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Stages of Thought: The Co-Evolution of Religious Thought and Science

by Michael Horace Barnes
Oxford University Press, 2009
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Barnes argues that religious and scientific thought evolved together and are actually complementary.

Description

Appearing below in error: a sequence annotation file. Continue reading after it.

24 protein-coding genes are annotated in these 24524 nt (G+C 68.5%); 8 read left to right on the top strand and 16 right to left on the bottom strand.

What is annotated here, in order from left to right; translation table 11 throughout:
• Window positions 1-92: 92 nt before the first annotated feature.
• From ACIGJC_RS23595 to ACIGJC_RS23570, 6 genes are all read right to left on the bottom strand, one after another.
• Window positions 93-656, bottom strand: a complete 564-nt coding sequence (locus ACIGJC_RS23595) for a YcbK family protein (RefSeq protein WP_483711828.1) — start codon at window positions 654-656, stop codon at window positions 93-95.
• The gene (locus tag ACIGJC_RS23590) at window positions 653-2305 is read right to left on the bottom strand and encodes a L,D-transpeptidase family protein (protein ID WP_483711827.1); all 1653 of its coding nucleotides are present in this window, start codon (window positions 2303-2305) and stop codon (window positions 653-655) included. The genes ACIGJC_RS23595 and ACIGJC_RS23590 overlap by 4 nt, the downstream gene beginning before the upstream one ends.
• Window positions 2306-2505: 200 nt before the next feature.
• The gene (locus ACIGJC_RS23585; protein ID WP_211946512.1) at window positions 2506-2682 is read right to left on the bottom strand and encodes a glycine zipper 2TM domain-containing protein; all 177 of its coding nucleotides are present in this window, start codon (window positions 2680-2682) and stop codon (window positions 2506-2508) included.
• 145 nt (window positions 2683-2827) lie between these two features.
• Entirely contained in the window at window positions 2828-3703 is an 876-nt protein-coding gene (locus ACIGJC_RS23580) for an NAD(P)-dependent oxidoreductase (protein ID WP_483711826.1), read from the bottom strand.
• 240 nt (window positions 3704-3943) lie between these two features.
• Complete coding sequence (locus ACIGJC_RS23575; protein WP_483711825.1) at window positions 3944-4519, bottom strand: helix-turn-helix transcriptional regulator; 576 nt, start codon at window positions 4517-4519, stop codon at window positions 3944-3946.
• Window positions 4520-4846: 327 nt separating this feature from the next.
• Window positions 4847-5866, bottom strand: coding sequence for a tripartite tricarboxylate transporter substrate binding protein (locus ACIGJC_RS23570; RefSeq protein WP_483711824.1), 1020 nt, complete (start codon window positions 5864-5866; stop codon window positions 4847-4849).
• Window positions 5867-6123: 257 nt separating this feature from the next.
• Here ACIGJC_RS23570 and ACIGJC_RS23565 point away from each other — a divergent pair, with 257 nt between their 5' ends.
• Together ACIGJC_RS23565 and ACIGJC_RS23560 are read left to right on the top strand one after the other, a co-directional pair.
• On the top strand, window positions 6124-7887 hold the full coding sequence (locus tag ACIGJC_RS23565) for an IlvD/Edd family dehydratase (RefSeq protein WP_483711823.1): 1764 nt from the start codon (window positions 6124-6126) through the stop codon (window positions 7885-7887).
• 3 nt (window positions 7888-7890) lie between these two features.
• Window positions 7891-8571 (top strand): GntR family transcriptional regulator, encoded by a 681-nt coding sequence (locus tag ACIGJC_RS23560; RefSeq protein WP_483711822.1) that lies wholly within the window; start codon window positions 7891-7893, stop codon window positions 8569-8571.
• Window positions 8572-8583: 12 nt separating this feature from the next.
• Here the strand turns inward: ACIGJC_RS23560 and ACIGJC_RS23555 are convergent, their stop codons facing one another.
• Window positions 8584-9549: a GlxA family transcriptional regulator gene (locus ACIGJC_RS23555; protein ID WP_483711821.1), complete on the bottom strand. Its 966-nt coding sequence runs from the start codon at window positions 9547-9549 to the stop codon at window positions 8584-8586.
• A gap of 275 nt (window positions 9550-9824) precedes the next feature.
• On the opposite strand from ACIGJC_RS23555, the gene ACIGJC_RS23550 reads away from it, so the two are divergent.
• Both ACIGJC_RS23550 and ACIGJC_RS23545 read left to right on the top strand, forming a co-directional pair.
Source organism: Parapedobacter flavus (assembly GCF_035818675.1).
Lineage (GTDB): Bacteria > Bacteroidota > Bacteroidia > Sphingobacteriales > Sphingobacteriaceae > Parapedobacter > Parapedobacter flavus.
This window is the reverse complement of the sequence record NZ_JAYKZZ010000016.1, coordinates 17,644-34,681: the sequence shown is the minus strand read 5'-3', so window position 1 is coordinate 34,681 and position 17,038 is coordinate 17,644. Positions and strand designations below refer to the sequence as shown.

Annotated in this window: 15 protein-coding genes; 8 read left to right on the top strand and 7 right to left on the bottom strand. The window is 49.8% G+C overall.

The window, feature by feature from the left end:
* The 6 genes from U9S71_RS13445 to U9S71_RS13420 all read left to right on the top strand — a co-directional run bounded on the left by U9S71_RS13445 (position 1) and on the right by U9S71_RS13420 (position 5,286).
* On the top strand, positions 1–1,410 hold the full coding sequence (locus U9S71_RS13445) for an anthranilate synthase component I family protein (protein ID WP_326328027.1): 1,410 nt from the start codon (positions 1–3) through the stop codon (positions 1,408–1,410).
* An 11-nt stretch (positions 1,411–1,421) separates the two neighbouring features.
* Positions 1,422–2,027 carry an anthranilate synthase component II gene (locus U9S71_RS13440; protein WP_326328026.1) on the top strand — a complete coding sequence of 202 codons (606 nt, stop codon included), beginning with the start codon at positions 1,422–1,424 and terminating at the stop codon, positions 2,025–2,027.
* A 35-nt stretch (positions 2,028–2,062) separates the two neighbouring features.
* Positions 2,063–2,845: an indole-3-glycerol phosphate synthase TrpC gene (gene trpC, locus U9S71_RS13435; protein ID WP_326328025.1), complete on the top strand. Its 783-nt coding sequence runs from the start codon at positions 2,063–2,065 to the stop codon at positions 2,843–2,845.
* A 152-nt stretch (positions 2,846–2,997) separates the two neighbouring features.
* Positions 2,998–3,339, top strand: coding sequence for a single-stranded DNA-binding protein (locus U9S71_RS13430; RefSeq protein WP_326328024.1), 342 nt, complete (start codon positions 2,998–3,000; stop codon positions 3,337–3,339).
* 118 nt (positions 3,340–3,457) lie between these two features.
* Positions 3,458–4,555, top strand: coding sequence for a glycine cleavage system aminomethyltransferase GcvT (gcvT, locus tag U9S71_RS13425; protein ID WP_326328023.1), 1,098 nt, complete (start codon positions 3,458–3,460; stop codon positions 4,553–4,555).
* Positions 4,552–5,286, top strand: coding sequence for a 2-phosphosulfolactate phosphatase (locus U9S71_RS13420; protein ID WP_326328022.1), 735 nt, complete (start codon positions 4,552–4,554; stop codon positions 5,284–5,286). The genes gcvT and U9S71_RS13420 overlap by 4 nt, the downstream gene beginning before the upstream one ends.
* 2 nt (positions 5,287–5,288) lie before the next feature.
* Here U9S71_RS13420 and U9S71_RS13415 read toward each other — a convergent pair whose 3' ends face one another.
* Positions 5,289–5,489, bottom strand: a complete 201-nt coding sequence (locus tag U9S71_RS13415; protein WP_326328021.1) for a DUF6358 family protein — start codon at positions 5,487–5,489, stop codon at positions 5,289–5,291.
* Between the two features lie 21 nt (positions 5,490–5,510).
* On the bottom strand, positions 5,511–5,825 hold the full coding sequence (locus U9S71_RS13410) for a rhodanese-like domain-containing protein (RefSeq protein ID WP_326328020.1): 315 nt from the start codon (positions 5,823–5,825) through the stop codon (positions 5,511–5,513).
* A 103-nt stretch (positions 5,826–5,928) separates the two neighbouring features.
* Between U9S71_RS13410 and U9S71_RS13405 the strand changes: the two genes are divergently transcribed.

“Although religious and scientific modes of thought are often portrayed as contradictory-one is highly rational while the other appeals to tradition and faith-Barnes argues that they evolved together and are actually complementary. Using the developmental thought of Piaget, he argues that cultures develop like individuals in that both learn easier cognitive skills first and master the harder ones later. This is especially true, says Barnes, because the harder ones often require first the creation of cognitive technology like writing or formal logic as well as the creation of social institutions that teach and sustain those skills. Barnes goes on to delineate the successive stages of the co-evolution of religious and scientific thought in the West, from the preliterate cultures of antiquity up to the present time. Along the way, he covers topics such as the impact of literacy on human modes of thought; the development of formalized logic and philosophical reflections; the emergence of an explicitly rational science; the birth of formal theologies; and, more recently, the growth of modern empirical science.”
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